The unceasingly creative force of nature called Twyla Tharp returns to town.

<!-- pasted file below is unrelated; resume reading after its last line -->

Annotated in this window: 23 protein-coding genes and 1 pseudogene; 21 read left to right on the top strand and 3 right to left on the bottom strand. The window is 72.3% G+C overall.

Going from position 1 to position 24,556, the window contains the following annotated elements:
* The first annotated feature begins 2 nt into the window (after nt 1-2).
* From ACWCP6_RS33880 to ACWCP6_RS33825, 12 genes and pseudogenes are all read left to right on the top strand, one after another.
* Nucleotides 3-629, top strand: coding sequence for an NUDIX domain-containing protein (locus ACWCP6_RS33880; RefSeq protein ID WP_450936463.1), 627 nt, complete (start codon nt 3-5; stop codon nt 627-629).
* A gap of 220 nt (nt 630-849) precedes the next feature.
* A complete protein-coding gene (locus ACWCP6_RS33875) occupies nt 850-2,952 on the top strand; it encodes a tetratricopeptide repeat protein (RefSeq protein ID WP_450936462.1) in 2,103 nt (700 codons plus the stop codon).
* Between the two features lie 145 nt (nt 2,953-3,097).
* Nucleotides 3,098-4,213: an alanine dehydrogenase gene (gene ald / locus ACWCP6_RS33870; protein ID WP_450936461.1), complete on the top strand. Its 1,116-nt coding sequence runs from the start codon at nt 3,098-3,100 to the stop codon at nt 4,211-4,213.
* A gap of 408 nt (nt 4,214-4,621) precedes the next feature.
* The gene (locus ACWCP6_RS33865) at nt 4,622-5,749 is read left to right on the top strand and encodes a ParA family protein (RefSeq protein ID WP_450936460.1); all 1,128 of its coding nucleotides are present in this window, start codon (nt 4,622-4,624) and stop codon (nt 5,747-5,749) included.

The unceasingly creative force of nature called Twyla Tharp returns to town importuning audiences to “Come Fly Away,” but her third Broadway dance revue only intermittently gets off the ground. This despite an impressive dance corps, a handsome production, a fine swing band and Ol’ Blue Eyes croonin’ away from limboland. Sinatra’s seductive voice and Tharp’s sexy moves are well matched, building to some impressively climactic peaks. General audiences, though, might well run out of stamina before the dancers do.Tharp surprised Broadway in 2002 with the smash “Movin’ Out,” movin’ in following a troubled tryout for a three-year run that grossed a full $100 million. But “Movin’ Out” had the songs of Billy Joel, plus a thread of a storyline that provided an emotional link to boomer audiences. “Come Fly Away,” which first appeared last fall at Atlanta’s Alliance as “Come Fly With Me,” follows strangers in the night; they find each other in a bar, dance, fight and dance some more. Songs associated with Frank Sinatra provide ambiance and nostalgic appeal, but this alone might not draw the same crowds as Mr. Joel or those other Jersey Boys. Sinatra took Broadway by storm when he opened in 1942 at the Paramount — just two blocks down from “Come Fly Away” — but that was nearly 70 years ago. Choreographer and singer have a long association; the 1982 ballet “Nine Sinatra Songs” was one of Tharp’s biggest crossover draws. Dancers here are topnotch, especially John Selya and Holley Farmer as the romantic couple; Keith Roberts and Karine Plantadit as the sexy couple; Charlie Neshyba-Hodges and Laura Mead as the athletic/comedic couple; and Matthew Stockwell Dibble continually breaking in on the others. (Company consists of 10 principals, six ensemble and eight alternates who play Wednesday and Saturday matinees.) Hottest spots of the evening are Roberts and Plantadit’s steamy duets to “That’s Life” and “One for My Baby,” both retained from the Tharp/Sinatra ballet. While the dances grow more intense and intriguing in the after-hours second act, the audience seems noticeably less attentive as the songs cascade by. As the night wears on, Tharp has the men take off their shirts, with one of them dancing around for 20 minutes in red underpants. In another mystifying touch, the only dialogue heard during the evening — at least at the press preview attended — were a bunch of ad libs in French. Russ Kassoff’s 21-piece band sounds great in arrangements adapted from recording tracks, but with a caveat: There seems to be a significant amount of canned music mixed in. “Body and Soul” features an impressive sax solo, but a look at the bandstand shows only one musician playing; the others sit with horns on hand while the house is flooded with dozens of strings. “My Way” — with 14 swirling dancers and vibrant contributions from set designer James Youmans and lighting designer Donald Holder — is also boosted by strings and an evocative-but-phantom harpist. Onstage singer Hilary Gardner supplements the vocals by Sinatra, who shares above-title billing with Tharp. “Come Fly Away” seems unlikely to grab repeat customers the way “Movin’ Out” did. “Nine Sinatra Songs,” which after 28 years is still performed by dance companies, has a running time of about 30 minutes. “Come Fly Away” crams 34 Sinatra songs into one evening, but not four times as effectively.